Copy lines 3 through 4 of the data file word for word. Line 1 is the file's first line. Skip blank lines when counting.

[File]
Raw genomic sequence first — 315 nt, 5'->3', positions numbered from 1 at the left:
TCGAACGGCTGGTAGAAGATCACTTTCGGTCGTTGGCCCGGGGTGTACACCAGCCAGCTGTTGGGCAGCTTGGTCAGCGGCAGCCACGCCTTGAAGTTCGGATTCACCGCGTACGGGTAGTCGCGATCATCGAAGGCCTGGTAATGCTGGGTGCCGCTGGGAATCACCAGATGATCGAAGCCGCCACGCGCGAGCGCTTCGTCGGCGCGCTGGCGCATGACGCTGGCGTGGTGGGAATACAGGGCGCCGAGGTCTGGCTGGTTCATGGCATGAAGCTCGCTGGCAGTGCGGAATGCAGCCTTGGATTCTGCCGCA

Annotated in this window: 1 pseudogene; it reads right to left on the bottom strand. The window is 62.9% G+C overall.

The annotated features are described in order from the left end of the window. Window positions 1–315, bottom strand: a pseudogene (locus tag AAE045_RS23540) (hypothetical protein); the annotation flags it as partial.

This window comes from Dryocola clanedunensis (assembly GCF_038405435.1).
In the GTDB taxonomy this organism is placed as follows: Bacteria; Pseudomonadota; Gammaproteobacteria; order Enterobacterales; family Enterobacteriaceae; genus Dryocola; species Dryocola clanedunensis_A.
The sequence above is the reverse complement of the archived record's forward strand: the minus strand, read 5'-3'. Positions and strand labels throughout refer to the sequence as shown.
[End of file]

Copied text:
Annotated in this window: 1 pseudogene; it reads right to left on the bottom strand. The window is 62.9% G+C overall.

The annotated features are described in order from the left end of the window. Window positions 1–315, bottom strand: a pseudogene (locus tag AAE045_RS23540) (hypothetical protein); the annotation flags it as partial.